How to make the most of the state pension

This content is for information and inspiration purposes only. It should not be taken as financial or investment advice. To receive personalised, regulated financial advice regarding your affairs please consult us here at WMM (financial planning in Oxford).

If someone offered you an investment opportunity with “guaranteed, high returns”, you would be right to question their claim. Whether it’s bonds, stocks or property – all investing has an element of risk. Yet perhaps there is one “investment” which gets fairly close to being an exception. The UK state pension offers individuals a lifetime income in retirement, rising in line with inflation via the “triple lock” system. You do not need to worry about your state pension income falling due to a crash in the stock markets, or the rising cost of living eroding its spending power. Of course, government policy could change the state pension rules down the line – a distinct possibility, but highly unlikely to become a reality any time soon.

Despite its many benefits, however, millions within the UK are still not making the most of them. In this short guide, our Oxford financial planning team here at WMM offers some thoughts on how to get the best state pension deal for your retirement plan.


Maximising your entitlement

In 2020-21, the full new state pension is worth £9,110.40 per year. To receive any state pension at all, you need at least 10 years of qualifying National Insurance Contributions (NICs). To get the full amount, you need at least 35 years. These are normally paid automatically via PAYE (i.e. done by your employer), and is very possible to achieve over a working life.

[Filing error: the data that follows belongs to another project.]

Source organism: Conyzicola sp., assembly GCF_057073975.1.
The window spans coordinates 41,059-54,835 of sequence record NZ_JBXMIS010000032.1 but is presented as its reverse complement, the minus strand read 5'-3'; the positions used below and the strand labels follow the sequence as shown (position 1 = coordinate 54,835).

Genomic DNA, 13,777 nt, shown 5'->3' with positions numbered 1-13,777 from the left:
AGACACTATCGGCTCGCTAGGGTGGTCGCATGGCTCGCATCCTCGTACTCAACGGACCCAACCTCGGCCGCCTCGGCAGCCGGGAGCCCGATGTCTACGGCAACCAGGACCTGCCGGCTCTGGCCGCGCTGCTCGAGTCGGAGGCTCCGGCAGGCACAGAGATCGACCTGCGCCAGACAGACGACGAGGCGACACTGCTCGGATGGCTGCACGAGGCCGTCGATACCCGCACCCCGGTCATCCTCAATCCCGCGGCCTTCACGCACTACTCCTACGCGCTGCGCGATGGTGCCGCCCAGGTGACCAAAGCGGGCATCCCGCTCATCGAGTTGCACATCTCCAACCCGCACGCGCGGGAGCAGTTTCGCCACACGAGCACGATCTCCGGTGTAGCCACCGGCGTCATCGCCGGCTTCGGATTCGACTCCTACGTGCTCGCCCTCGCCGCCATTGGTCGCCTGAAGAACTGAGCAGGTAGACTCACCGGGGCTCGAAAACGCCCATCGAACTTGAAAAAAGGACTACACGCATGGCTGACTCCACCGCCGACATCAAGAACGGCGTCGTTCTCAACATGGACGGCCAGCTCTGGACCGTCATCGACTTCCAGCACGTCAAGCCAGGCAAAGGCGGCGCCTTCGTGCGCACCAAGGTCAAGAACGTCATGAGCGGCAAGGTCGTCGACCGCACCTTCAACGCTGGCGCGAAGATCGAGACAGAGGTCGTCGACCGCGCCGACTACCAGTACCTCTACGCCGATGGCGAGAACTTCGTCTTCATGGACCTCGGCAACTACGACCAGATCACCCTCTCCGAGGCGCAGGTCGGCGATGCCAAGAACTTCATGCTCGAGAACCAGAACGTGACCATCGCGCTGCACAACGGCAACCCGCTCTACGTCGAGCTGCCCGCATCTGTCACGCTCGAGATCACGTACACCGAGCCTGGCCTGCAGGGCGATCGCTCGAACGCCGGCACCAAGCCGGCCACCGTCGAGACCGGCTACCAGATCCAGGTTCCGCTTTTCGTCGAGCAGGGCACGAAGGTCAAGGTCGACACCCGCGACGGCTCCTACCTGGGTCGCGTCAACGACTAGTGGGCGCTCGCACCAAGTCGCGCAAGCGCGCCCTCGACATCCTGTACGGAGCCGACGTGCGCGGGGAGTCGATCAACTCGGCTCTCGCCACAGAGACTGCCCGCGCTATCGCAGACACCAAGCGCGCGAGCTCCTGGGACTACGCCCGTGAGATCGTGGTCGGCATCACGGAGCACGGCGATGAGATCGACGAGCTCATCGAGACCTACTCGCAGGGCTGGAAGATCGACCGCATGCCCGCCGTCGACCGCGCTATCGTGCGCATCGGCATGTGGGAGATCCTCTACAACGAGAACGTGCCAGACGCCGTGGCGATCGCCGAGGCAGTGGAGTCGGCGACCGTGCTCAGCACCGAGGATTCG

The first step, therefore, is to assess your current NIC record via the government’s website – and how many more qualifying years you need to receive the full state pension. If, for instance, you have 25 years already under your belt, then you only need another 10 years. Even later in your career – say, at age 55 – this is possible to achieve. For those in committed relationships, the second step will be for your partner/spouse to check their own NIC record. Remember, they get their own state pension, so combining the future incomes of two full state pensions in retirement should significantly improve your lifestyle later.


What if my NIC record is incomplete?

For those in their 50s and 60s, it might be that their NIC record only has 10, 15 or 20 qualifying years. It may be difficult, therefore, to achieve the 35 years required to get the full new state pension purely by continuing to work until they reach their state pension age. In these cases, we recommend speaking with a financial adviser to explore ways to get the best possible deal in your own case. Some ideas to consider may include:

  • Voluntary NICs. It is possible to “top up” incomplete previous tax years. For instance, suppose you check your record and see that 3 years are missing, where you could make voluntary NICs. The rate for ‘Class 3’ NI in 2020/21 is £15.30 a week – i.e. a total of £2,386.80. This might sound like a lot, but making the voluntary NIC could, over the course of retirement, result in extra state pension income which far exceeds it.
  • Working longer. The state pension age is expected to rise to 67 by 2028 and 68 by 2039. However, you could keep working for a few more years after this to build up your state pension a bit more.
  • Checking missed entitlement. Women who reached state pension age before April 2016, in particular, may be missing out on £1,000s of state pension benefits. In one case, this resulted in a woman being able to claim £82,000 in back-dated entitlement. The rules here are complex, however, so consider seeking professional advice to see if this may apply to your circumstances.



Interested in finding out how we can optimise your financial plan? Get in touch today to arrange a free, no-commitment consultation with a member of our team here at WMM. 

You can call us on 01869 331469